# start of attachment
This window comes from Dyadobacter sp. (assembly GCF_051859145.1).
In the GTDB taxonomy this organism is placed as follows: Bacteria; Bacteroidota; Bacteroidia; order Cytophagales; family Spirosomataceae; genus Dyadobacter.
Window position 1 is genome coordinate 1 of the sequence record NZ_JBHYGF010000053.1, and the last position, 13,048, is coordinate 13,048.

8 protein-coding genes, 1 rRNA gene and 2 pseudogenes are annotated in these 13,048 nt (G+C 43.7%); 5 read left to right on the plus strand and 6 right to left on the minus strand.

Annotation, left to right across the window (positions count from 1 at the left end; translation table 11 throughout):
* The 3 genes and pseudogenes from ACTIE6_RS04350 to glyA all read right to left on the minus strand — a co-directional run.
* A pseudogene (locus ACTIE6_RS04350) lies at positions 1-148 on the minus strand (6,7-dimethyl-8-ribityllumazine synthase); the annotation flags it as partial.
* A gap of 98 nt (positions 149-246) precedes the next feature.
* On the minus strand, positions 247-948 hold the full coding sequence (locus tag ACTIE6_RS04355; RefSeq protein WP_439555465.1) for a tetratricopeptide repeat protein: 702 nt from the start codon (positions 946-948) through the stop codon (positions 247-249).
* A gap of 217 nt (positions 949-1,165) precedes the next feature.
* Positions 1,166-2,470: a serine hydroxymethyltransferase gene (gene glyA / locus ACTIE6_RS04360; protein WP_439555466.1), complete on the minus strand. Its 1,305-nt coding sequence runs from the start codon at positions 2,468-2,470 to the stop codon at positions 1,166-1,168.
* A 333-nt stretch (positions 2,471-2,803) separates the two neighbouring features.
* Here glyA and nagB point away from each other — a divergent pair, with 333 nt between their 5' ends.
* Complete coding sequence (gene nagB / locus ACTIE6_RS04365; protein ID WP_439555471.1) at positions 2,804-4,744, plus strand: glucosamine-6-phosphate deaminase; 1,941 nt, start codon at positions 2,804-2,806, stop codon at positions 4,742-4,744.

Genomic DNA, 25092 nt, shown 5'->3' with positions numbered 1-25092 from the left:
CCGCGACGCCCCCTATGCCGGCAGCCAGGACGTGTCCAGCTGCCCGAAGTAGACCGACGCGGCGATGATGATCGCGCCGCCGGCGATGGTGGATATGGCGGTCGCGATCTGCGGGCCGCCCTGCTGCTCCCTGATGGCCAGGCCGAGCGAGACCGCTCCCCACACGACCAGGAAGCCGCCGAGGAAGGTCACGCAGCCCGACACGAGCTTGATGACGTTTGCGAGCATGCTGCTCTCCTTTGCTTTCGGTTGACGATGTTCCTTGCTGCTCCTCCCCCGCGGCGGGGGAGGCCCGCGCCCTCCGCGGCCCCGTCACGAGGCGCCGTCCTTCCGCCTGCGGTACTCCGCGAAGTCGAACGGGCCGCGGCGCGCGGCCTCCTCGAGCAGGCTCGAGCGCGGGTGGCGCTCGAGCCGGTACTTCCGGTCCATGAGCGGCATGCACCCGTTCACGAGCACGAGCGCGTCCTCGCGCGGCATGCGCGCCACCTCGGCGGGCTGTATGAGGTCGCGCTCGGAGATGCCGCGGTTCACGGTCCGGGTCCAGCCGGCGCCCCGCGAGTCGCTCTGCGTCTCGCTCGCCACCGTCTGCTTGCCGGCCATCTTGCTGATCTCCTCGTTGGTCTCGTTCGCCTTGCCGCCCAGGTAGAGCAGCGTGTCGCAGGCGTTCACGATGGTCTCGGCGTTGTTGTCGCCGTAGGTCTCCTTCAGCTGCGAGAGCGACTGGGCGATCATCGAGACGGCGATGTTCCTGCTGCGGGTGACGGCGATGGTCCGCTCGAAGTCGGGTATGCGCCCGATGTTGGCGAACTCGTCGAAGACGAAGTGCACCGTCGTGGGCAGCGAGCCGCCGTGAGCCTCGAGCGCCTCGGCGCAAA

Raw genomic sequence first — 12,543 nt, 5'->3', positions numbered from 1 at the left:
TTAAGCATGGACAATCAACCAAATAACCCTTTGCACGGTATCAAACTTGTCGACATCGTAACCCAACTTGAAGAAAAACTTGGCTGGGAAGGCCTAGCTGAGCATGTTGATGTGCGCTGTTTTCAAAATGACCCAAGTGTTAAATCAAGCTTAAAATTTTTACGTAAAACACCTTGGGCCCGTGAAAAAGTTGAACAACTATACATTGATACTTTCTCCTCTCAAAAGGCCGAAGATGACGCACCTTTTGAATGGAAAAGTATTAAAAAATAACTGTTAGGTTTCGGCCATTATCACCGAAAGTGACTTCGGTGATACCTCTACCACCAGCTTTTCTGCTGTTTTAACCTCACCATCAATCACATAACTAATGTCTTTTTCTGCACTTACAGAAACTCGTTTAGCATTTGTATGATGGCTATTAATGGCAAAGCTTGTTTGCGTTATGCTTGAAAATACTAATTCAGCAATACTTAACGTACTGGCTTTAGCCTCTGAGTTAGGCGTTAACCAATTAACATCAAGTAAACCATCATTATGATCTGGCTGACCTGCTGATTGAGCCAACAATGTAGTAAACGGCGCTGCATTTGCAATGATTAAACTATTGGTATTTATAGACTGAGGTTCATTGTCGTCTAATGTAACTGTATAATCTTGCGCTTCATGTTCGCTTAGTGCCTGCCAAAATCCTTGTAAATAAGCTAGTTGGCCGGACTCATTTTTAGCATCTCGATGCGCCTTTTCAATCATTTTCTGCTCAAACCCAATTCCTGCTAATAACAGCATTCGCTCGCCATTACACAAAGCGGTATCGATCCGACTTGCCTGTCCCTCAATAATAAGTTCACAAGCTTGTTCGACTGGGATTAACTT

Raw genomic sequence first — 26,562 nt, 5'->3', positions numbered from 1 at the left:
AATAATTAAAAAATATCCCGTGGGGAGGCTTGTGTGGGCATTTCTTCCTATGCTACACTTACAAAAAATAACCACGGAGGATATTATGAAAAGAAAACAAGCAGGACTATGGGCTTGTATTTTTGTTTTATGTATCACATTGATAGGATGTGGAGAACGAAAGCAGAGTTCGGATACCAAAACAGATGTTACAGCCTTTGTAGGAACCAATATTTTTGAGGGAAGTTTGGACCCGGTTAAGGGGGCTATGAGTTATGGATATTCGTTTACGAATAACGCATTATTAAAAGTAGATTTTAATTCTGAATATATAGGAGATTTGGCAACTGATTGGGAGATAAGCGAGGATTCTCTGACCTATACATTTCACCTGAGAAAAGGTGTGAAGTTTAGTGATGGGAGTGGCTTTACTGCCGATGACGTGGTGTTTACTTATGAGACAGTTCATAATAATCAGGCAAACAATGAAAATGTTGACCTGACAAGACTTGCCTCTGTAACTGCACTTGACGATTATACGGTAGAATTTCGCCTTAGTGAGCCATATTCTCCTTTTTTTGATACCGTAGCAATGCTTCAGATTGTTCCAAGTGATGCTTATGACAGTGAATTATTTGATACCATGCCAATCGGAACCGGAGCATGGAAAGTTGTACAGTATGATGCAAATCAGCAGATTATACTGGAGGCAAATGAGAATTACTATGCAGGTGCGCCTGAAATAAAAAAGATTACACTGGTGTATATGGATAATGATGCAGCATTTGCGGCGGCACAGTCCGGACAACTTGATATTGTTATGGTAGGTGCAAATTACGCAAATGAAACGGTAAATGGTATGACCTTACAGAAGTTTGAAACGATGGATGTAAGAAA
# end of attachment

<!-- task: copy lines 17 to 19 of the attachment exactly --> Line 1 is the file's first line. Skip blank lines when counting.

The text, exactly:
Raw genomic sequence first — 12,543 nt, 5'->3', positions numbered from 1 at the left:
TTAAGCATGGACAATCAACCAAATAACCCTTTGCACGGTATCAAACTTGTCGACATCGTAACCCAACTTGAAGAAAAACTTGGCTGGGAAGGCCTAGCTGAGCATGTTGATGTGCGCTGTTTTCAAAATGACCCAAGTGTTAAATCAAGCTTAAAATTTTTACGTAAAACACCTTGGGCCCGTGAAAAAGTTGAACAACTATACATTGATACTTTCTCCTCTCAAAAGGCCGAAGATGACGCACCTTTTGAATGGAAAAGTATTAAAAAATAACTGTTAGGTTTCGGCCATTATCACCGAAAGTGACTTCGGTGATACCTCTACCACCAGCTTTTCTGCTGTTTTAACCTCACCATCAATCACATAACTAATGTCTTTTTCTGCACTTACAGAAACTCGTTTAGCATTTGTATGATGGCTATTAATGGCAAAGCTTGTTTGCGTTATGCTTGAAAATACTAATTCAGCAATACTTAACGTACTGGCTTTAGCCTCTGAGTTAGGCGTTAACCAATTAACATCAAGTAAACCATCATTATGATCTGGCTGACCTGCTGATTGAGCCAACAATGTAGTAAACGGCGCTGCATTTGCAATGATTAAACTATTGGTATTTATAGACTGAGGTTCATTGTCGTCTAATGTAACTGTATAATCTTGCGCTTCATGTTCGCTTAGTGCCTGCCAAAATCCTTGTAAATAAGCTAGTTGGCCGGACTCATTTTTAGCATCTCGATGCGCCTTTTCAATCATTTTCTGCTCAAACCCAATTCCTGCTAATAACAGCATTCGCTCGCCATTACACAAAGCGGTATCGATCCGACTTGCCTGTCCCTCAATAATAAGTTCACAAGCTTGTTCGACTGGGATTAACTT

Raw genomic sequence first — 26,562 nt, 5'->3', positions numbered from 1 at the left: